Help Save Our Bees
Why are bees so important?
You may think that bees are just producers of honey that occasionally get trapped in your conservatory, but in fact they play a vital part in helping provide at least one third of the food we eat. Bees are essential in pollinating both crops and other plants – especially those which grow in your garden and the wild – and without them there would be no-one to provide what is a vital service. Animals eat the plants that bees pollinate just as we do, and fruit trees would not provide fruit without pollination. This is a major consideration when talking of the plight of the bees.
Why are bees dying?
Bee-keepers have noticed a vast increase in the numbers of bees dying in recent years, and there are many theories as to why. None have been proven, but some hold more water than others. A phenomenon called Colony Collapse Disorder was first observed in the USA and involved entire colonies of bees dying out, and while there have been instances in the UK it is not considered to be a major cause. More likely causes are the increased use of insecticides and other chemicals, plus the rise in the growth of genetically modified crops. Also, non-native bees – there are many more species in this country now and only 25 native species left – may be responsible, and mites that carry diseases have been cited by some sources. All we know for sure is that bees are dying, and that it is a problem that is being largely underestimated.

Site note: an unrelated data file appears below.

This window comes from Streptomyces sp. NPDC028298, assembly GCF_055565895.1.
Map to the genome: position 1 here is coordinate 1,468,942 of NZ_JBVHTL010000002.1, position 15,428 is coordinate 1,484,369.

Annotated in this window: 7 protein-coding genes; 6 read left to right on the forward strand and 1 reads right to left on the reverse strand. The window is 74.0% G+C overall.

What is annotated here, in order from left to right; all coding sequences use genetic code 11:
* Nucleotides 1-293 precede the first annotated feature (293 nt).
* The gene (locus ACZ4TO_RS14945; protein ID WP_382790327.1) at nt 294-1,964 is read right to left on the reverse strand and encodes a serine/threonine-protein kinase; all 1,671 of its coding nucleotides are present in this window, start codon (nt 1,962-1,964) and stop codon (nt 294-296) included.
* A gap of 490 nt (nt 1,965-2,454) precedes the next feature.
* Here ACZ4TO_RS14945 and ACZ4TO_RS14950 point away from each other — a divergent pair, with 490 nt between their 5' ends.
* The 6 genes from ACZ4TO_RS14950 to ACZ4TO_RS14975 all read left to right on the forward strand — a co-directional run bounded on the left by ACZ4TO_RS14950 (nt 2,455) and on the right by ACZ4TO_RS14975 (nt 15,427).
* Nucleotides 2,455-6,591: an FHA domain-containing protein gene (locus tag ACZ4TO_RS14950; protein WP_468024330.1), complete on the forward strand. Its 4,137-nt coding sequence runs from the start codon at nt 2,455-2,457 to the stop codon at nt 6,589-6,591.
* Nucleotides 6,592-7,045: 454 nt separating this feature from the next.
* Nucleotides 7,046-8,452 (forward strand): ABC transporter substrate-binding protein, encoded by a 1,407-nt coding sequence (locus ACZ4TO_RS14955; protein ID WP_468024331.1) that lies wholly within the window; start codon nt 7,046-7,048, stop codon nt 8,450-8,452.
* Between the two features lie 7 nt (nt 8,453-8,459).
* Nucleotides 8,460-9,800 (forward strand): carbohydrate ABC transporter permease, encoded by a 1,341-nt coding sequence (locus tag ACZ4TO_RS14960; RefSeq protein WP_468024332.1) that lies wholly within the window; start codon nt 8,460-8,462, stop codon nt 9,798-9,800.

How Can I Help?
Bees favour certain types of flower that can also enhance a garden, and providing these is relatively simple. Look for cornflowers, buddleia and poppies, plus fruit trees and shrubs, rhododendron and other flowering shrubs. If you can, create a wild flower section in your garden for bees thrive on many types of commonly found wild plants. You may also consider keeping bees, an interesting and rewarding hobby that need not be expensive and also provides you with honey, if you have the space, and also joining one of the many clubs involved in keeping the plight of the bees in the public eye.
Our government needs to be doing more to both investigate the bee decline problem and to encourage the public to do more to help bees, and we are the ones who can do the most to help these wonderful, vital and generally harmless creatures that help us to keep supplied with the food we need to survive.